Chuck Bednar for redOrbit.com – Your Universe Online
When it comes to some of biggest hot-button issues facing the world today, there is little common ground to be found between the scientific community and members of the general public, according to a new report from the Pew Research Center.
In fact, there is a 51-percentage point gap between scientists and the population at large over the safety of consuming genetically modified foods, the American Association for the Advancement of Science (AAAS), which collaborated with Pew on the study, said in a statement.
Only 37 percent of the public believes that it is safe to eat GMO products, which 88 percent of the AAAS scientists polled during the study believe that consuming such products is not harmful to a person’s health. This was the largest opinion difference between the two groups.
When it comes to the idea of using animals for research purposes, 89 percent of scientists are in favor of it, while just 47 percent of the general public supports the idea. Eighty-seven percent of scientists said that they believed that climate change was caused primarily by human activity, but only half of the non-scientific community felt likewise, the study revealed.
Similar disagreements were present on several other issues, including whether or not it is safe to eat foods grown with pesticides (68 percent of scientists say yet, compared to just 28 percent of citizens, a 40-percentage point gap) and whether or not humans have evolved over time (all but two percent of scientists say yes, while less than two-thirds of the public agree).
“Science is a huge, sprawling cluster of subjects,” explained lead author Cary Funk, associate director of science research at Pew. “We knew from the 2009 Pew Research Center study that there could be differences between the public and scientists on at least some issues. But we were surprised by the size of those differences and how often they occur.”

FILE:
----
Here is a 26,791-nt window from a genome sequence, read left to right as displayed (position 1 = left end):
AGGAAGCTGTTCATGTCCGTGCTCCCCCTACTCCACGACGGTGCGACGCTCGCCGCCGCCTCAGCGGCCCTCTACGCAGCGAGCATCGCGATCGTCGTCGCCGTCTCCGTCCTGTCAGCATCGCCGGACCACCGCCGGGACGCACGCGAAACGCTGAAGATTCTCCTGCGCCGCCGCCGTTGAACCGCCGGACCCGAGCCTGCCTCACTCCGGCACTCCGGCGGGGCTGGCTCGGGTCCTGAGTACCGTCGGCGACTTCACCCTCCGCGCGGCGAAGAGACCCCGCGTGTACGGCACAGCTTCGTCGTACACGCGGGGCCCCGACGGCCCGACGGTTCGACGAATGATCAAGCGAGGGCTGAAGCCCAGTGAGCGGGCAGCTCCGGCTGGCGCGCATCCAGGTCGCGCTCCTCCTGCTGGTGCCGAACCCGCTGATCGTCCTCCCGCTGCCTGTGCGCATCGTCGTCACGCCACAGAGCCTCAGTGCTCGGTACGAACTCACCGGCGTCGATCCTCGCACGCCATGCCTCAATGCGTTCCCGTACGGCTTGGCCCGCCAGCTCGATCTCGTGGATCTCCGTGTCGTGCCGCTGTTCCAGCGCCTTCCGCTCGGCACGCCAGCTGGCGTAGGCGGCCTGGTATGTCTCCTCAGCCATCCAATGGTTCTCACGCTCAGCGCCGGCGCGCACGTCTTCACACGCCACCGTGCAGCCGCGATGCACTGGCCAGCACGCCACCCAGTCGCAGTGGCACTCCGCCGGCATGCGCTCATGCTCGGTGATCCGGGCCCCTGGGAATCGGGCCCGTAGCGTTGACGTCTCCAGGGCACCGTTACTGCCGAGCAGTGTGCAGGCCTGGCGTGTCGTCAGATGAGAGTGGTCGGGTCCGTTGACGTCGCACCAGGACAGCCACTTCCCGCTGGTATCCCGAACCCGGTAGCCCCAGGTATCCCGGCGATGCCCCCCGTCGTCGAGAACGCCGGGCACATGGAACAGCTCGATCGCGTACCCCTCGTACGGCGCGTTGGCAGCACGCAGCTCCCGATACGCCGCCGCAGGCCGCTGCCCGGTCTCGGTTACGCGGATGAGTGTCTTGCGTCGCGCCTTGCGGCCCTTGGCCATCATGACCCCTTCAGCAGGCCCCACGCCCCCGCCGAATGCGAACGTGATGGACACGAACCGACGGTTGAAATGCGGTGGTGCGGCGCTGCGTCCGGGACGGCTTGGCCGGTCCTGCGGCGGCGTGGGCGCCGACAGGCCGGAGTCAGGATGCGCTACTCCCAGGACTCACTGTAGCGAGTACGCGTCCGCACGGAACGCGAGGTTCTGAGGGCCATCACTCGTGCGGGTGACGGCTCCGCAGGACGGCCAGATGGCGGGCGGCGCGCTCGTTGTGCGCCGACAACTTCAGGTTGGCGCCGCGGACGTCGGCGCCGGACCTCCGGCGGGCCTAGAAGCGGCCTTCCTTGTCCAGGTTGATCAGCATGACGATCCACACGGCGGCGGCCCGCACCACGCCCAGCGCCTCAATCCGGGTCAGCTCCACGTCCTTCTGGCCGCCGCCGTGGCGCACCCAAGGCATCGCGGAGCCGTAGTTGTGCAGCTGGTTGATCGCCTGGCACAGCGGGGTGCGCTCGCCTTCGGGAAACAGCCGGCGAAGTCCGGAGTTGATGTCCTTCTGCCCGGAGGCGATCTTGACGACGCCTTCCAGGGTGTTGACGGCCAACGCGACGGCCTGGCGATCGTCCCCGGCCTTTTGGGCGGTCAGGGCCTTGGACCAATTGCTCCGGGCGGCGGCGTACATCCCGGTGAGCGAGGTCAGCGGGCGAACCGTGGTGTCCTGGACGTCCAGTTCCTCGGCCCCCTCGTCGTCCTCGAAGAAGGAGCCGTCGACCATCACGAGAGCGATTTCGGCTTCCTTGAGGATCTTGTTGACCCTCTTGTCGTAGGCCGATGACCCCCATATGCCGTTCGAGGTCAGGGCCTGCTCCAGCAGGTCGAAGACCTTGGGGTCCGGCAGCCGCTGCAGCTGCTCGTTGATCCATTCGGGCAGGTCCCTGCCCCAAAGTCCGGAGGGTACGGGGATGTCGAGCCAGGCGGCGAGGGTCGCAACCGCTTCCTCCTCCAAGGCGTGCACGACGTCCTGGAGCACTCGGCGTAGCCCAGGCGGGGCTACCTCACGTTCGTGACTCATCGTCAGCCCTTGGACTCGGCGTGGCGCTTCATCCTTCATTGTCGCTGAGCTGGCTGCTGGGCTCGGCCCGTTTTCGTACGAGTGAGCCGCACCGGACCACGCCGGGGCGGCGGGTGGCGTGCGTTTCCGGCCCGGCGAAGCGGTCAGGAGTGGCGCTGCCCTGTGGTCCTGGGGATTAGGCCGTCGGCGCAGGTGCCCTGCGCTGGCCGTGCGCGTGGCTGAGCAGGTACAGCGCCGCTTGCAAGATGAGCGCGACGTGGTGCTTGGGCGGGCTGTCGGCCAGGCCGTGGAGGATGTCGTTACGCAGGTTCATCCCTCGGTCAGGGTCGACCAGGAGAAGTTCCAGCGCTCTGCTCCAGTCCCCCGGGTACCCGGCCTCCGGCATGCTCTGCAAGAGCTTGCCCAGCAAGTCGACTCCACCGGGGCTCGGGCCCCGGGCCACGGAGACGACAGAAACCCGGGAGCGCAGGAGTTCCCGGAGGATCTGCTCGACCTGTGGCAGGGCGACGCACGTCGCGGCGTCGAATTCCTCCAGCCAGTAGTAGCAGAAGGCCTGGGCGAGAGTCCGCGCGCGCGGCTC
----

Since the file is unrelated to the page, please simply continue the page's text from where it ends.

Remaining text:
According to PBS Newshour, there is less disagreement between the populace and the scientific community when it comes to whether or not children should be vaccinated (86 percent of experts say yes, as do 68 percent of the general public); whether or not offshore drilling should increase (32 percent of scientists and 52 percent of the public agree); and if there should be more fracking (only 31 percent of scientists and 39 percent of the general population say yes).
Likewise, the public and scientists agree on one other core issue: that US elementary and secondary schools are not doing enough to advance science, technology, engineering and math education (STEM). Just 16 percent of scientists and 29 percent of the general public said they would rank American K-12 STEM programs as above average or best in the world.
“Whatever their disagreements, most in the public and science community see STEM education as a concern,” explained Lee Rainie, co-author and Pew Research Center director of internet, science and technology research. “When both groups basically speak in the same voice about an issue, it is worth paying attention.”
“While the public is still broadly positive about the contributions of science to society, there has been a slight rise in negative views across a number of measures, suggesting some softening in the perceived value of science to society,” Funk added. “These patterns will be important to watch over time.”